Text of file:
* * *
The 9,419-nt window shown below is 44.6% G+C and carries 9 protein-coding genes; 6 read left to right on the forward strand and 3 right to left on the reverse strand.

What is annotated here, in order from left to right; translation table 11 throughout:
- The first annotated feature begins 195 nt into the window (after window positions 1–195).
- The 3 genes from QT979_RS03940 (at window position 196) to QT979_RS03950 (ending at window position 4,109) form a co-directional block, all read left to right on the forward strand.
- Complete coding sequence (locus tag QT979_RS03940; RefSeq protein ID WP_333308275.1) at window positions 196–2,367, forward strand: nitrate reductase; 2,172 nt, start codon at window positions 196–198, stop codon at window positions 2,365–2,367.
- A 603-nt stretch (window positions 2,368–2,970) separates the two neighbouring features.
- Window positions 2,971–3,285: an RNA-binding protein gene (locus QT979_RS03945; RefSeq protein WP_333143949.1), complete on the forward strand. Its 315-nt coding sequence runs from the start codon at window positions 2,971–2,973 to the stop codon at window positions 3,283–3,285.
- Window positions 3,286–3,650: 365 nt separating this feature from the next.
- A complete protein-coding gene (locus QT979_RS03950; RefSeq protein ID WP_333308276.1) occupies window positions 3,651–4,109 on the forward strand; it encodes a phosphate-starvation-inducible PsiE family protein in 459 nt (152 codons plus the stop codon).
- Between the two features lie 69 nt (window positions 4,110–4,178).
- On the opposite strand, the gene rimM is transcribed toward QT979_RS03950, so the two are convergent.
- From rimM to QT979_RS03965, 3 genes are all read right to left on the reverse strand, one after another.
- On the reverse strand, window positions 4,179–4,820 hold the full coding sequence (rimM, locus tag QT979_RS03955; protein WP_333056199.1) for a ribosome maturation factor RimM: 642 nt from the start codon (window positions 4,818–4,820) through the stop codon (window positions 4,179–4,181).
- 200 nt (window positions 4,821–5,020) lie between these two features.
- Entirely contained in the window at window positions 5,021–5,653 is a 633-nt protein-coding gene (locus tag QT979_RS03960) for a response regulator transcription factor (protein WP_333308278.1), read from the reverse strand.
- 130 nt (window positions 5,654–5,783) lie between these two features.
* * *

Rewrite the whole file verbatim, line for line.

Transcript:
The 9,419-nt window shown below is 44.6% G+C and carries 9 protein-coding genes; 6 read left to right on the forward strand and 3 right to left on the reverse strand.

What is annotated here, in order from left to right; translation table 11 throughout:
- The first annotated feature begins 195 nt into the window (after window positions 1–195).
- The 3 genes from QT979_RS03940 (at window position 196) to QT979_RS03950 (ending at window position 4,109) form a co-directional block, all read left to right on the forward strand.
- Complete coding sequence (locus tag QT979_RS03940; RefSeq protein ID WP_333308275.1) at window positions 196–2,367, forward strand: nitrate reductase; 2,172 nt, start codon at window positions 196–198, stop codon at window positions 2,365–2,367.
- A 603-nt stretch (window positions 2,368–2,970) separates the two neighbouring features.
- Window positions 2,971–3,285: an RNA-binding protein gene (locus QT979_RS03945; RefSeq protein WP_333143949.1), complete on the forward strand. Its 315-nt coding sequence runs from the start codon at window positions 2,971–2,973 to the stop codon at window positions 3,283–3,285.
- Window positions 3,286–3,650: 365 nt separating this feature from the next.
- A complete protein-coding gene (locus QT979_RS03950; RefSeq protein ID WP_333308276.1) occupies window positions 3,651–4,109 on the forward strand; it encodes a phosphate-starvation-inducible PsiE family protein in 459 nt (152 codons plus the stop codon).
- Between the two features lie 69 nt (window positions 4,110–4,178).
- On the opposite strand, the gene rimM is transcribed toward QT979_RS03950, so the two are convergent.
- From rimM to QT979_RS03965, 3 genes are all read right to left on the reverse strand, one after another.
- On the reverse strand, window positions 4,179–4,820 hold the full coding sequence (rimM, locus tag QT979_RS03955; protein WP_333056199.1) for a ribosome maturation factor RimM: 642 nt from the start codon (window positions 4,818–4,820) through the stop codon (window positions 4,179–4,181).
- 200 nt (window positions 4,821–5,020) lie between these two features.
- Entirely contained in the window at window positions 5,021–5,653 is a 633-nt protein-coding gene (locus tag QT979_RS03960) for a response regulator transcription factor (protein WP_333308278.1), read from the reverse strand.
- 130 nt (window positions 5,654–5,783) lie between these two features.